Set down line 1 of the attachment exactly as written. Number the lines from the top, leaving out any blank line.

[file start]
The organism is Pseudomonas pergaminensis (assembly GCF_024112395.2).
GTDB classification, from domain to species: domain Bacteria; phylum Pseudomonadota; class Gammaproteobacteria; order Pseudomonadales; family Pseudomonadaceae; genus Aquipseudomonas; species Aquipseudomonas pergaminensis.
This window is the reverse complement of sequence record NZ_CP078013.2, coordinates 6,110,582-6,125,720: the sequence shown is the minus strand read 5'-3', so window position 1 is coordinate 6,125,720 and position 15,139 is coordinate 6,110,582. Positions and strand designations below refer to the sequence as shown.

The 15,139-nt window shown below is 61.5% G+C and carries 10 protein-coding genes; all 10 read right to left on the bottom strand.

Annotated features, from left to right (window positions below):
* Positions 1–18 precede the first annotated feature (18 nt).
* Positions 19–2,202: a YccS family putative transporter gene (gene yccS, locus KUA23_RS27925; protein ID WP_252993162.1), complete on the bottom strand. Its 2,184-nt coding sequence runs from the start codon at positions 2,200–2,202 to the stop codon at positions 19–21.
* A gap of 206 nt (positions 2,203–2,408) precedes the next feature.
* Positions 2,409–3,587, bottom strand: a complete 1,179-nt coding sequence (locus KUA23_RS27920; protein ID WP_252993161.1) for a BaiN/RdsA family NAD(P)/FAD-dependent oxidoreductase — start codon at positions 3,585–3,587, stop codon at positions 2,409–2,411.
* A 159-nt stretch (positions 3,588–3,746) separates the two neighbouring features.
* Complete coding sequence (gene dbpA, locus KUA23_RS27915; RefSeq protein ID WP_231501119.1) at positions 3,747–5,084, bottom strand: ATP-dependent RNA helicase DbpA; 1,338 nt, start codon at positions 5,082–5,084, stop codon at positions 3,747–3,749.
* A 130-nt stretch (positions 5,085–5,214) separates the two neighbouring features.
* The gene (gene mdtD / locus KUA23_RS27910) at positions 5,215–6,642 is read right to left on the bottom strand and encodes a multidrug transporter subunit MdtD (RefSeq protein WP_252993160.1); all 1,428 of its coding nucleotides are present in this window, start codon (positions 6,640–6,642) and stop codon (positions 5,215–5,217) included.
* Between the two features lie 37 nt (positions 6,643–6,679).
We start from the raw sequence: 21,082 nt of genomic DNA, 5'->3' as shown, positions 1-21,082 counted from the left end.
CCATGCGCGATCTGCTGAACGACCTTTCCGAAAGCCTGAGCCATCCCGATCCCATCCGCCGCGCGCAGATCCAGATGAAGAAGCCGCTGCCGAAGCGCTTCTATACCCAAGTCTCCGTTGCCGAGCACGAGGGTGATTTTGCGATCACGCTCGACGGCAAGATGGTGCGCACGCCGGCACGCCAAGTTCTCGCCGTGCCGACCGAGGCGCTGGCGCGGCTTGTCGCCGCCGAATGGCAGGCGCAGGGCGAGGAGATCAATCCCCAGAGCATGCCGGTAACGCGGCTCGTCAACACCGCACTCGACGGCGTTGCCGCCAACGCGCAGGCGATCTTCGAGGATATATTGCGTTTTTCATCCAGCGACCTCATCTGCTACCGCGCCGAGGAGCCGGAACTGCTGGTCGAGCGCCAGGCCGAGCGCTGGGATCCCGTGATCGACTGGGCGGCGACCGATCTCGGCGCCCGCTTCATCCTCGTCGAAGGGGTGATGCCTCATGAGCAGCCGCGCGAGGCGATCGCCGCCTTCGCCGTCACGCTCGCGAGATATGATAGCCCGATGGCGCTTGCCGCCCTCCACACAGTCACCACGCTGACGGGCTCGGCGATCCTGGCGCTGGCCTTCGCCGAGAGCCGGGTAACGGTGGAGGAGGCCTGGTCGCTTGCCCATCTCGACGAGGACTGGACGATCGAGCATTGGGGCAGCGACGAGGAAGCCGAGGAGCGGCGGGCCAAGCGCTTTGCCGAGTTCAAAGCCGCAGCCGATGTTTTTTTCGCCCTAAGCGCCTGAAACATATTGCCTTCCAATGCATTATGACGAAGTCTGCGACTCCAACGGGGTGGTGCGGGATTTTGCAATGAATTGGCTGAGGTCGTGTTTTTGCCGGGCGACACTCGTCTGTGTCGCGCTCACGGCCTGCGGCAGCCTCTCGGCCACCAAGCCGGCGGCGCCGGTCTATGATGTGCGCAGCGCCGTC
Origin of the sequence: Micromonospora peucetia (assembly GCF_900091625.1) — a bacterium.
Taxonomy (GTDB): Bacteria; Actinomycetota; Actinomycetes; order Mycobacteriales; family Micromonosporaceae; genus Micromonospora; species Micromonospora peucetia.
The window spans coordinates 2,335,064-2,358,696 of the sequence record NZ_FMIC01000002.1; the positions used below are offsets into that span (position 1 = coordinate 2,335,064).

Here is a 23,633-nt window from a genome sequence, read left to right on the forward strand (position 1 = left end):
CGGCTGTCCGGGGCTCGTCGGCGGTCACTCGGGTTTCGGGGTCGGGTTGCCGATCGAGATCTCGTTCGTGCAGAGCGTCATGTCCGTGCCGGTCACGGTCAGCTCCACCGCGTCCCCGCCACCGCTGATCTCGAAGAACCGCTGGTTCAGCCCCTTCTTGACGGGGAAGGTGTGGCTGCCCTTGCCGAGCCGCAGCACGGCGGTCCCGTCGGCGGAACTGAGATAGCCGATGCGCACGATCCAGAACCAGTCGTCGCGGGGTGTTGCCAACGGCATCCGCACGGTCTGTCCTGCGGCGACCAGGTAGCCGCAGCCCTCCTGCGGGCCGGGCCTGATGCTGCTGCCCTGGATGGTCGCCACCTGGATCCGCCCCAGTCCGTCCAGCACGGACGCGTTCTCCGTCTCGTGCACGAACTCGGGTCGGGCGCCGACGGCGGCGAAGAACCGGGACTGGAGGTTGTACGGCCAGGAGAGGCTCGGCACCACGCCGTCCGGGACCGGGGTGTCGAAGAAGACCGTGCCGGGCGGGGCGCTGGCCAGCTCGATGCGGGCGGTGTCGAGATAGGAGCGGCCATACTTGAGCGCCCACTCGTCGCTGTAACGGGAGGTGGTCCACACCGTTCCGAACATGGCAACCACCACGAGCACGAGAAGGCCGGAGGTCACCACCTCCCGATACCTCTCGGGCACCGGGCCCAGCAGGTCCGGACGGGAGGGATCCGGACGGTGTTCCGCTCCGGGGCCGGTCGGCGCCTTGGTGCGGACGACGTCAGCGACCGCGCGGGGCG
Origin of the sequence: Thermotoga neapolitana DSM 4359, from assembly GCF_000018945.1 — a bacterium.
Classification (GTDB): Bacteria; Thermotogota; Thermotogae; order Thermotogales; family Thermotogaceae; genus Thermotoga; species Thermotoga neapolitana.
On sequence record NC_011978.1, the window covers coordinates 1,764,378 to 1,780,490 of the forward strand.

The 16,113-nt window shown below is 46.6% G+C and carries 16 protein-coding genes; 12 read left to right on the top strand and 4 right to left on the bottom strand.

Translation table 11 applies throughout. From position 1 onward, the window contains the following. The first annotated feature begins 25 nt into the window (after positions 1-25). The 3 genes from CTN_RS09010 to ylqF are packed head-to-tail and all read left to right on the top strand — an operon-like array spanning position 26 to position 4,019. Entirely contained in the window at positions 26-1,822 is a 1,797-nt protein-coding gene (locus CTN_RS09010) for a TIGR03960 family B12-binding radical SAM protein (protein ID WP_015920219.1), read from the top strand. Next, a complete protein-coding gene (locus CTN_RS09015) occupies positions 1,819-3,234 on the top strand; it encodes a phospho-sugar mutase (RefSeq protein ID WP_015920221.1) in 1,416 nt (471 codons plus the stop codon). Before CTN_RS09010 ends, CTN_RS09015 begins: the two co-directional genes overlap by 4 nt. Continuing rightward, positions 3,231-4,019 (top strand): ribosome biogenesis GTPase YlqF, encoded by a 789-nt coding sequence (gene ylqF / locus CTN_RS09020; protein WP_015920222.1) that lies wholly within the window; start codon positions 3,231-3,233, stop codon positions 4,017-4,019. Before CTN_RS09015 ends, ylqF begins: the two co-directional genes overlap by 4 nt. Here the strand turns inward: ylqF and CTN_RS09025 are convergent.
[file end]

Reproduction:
The organism is Pseudomonas pergaminensis (assembly GCF_024112395.2).